Forecasting economic variables for a period often longer than 3 years is something that takes most of the objectivity out of the picture as many assumptions have to be made and there’s no way to predict black swan events such as the housing crisis of 2008 or the dot com bubble of the early 2000s.
Population growth and other demographic items are far more predictable in this sense and there are valuable conclusions that can be made from the evolution of these variables and their impact on the global economy.
Demographics Are the Key to Understanding the Future of Global Economics
The European Union and Japan are currently facing a challenging situation. A big portion of the population is older than 65 years old and, in Japan specifically, a significant number of people are also moving towards that stage of their lives.
This situation creates challenges for the labor market where there will be fewer people to fulfill job positions and it also raises questions about the sustainability of economic growth as statistics suggest that individuals older than 65 years old tend to consume much less than their younger peers.
If a considerable percentage of the population of these developed economies move towards more advanced ages, the impact on economic growth associated with a reduction in consumption volumes will be important and you should line up your investments to take advantage of this incoming reality.
Which Countries Are Best Prepared?
China and the U.S. seem to be better prepared to withstand this trend, as the former has a booming millennial generation aged between 25 to 29 years old that will help balance things in the near future.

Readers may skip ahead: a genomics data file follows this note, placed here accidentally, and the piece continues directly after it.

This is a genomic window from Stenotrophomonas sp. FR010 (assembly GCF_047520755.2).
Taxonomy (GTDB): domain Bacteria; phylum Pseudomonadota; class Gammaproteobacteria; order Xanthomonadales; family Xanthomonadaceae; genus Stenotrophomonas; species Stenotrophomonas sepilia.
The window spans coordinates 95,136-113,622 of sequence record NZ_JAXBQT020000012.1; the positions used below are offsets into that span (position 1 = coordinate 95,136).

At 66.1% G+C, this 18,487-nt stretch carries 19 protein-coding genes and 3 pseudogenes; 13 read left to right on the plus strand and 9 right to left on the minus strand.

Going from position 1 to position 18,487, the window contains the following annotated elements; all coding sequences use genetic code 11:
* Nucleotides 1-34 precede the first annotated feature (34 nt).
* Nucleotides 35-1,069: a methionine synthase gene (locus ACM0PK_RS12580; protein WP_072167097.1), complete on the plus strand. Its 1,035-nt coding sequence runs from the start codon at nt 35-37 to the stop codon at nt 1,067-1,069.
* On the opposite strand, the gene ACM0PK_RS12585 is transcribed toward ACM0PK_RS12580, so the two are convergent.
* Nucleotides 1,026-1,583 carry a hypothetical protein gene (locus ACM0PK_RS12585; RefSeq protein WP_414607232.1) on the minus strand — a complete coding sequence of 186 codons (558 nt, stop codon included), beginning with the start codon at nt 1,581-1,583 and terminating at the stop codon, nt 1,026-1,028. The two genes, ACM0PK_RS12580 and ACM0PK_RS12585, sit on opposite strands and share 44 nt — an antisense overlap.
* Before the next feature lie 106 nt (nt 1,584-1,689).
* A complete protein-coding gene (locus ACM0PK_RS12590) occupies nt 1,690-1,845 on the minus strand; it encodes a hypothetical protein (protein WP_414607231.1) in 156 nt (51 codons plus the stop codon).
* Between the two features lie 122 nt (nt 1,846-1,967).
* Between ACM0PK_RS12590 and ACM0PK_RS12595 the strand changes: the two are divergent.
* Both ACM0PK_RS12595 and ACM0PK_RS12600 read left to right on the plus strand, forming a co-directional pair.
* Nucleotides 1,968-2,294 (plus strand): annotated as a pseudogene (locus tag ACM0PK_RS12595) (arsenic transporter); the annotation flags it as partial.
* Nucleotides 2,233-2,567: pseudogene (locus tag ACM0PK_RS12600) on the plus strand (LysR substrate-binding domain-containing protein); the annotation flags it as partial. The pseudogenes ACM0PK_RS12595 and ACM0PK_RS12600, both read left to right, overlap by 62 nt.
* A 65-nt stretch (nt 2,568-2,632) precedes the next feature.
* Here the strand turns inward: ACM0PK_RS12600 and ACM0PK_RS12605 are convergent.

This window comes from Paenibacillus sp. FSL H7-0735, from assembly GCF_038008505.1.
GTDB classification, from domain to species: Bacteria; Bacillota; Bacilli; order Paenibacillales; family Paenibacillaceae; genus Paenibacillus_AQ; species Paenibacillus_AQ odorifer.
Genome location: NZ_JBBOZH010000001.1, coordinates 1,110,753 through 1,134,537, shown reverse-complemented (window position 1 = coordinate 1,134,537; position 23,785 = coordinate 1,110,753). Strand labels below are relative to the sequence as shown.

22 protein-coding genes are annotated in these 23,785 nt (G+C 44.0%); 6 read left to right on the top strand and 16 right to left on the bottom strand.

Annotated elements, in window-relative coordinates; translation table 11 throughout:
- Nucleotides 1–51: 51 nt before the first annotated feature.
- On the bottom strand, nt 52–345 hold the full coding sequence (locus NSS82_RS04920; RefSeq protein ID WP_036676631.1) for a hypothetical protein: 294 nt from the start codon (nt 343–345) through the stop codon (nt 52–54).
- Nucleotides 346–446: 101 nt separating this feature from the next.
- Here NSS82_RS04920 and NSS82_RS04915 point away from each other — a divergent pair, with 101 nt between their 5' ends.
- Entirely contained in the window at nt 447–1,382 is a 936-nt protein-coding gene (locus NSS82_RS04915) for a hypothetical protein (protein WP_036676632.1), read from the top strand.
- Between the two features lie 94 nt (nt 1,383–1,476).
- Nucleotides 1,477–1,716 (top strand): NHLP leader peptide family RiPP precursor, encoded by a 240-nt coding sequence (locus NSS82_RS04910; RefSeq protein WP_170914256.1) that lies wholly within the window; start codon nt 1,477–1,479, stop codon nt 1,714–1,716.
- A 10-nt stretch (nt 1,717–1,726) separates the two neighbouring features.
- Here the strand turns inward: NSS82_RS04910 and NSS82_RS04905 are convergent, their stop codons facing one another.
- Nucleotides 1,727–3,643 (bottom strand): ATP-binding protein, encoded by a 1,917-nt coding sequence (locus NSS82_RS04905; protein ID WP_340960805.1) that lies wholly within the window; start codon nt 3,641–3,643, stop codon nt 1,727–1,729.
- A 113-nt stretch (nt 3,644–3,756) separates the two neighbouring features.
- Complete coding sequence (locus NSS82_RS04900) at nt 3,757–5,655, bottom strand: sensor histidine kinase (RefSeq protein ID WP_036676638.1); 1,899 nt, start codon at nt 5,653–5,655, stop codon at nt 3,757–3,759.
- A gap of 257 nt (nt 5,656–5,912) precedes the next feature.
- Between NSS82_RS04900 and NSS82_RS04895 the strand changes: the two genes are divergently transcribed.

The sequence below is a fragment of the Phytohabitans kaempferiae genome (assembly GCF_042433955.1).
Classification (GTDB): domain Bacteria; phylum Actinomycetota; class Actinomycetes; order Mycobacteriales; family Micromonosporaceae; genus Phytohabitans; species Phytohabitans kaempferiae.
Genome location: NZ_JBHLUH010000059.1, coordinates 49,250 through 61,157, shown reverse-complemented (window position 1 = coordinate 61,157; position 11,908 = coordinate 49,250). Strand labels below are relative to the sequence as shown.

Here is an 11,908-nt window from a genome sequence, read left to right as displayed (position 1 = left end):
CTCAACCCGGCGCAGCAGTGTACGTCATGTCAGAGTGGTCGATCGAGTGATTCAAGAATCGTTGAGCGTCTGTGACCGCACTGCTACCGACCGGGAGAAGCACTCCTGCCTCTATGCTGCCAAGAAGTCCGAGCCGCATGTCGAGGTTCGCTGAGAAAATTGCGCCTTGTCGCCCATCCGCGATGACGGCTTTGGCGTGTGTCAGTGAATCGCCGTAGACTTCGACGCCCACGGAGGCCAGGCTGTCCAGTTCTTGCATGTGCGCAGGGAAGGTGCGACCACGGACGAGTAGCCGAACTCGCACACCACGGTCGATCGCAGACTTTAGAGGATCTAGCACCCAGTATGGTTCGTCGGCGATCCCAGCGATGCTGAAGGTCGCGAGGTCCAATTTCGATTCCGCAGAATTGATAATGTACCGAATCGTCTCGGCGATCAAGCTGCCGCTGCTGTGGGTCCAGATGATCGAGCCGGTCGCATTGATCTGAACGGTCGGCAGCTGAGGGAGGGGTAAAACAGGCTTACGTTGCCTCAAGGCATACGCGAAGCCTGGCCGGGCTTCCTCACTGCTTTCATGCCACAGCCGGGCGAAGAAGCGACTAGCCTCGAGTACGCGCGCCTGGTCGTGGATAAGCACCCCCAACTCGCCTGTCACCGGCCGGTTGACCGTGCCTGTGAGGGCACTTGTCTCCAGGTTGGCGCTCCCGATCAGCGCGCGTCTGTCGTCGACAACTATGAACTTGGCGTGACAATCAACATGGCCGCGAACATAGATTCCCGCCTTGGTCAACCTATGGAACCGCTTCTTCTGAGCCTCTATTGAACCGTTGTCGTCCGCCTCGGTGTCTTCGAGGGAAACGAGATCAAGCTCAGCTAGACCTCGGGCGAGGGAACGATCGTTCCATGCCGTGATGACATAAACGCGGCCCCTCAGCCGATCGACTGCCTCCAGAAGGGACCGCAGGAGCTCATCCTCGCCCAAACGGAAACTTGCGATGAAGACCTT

On the other hand, the U.S. seems to have a very diversified age distribution that can sustain its current growth over the long term.
Understanding these trends and how demographics will probably evolve in the near future should provide an appropriate framework for different investment strategies.
Where To Invest For The Next 10 Years
It’s pretty clear (from a demographic perspective anyway) that Europe and Japan will continue to be a basket case for some time. The US and China will continue to dominate the economic landscape for at least the next 10 years, with China in particular with China in particular showing great prospects with the urbanization of its population.
That means stocks like BABA, BIDU, JD and IQ should be on your radar.
A safer way to play it might be to buy a diversified portfolio of Chinese stocks via ETF’s like FXI or MCHI.
I like long-term put credits spreads and risk reversals on FXI.
Another idea would be go long FXI and short a Japanese (IJP) or European ETF (IEU) in order to maintain a delta neutral portfolio.
Disclaimer: The information above is for educational purposes only and should not be treated as investment advice. The strategy presented would not be suitable for investors who are not familiar with exchange traded options. Any readers interested in this strategy should do their own research and seek advice from a licensed financial adviser.
Image Credit: Investment Gems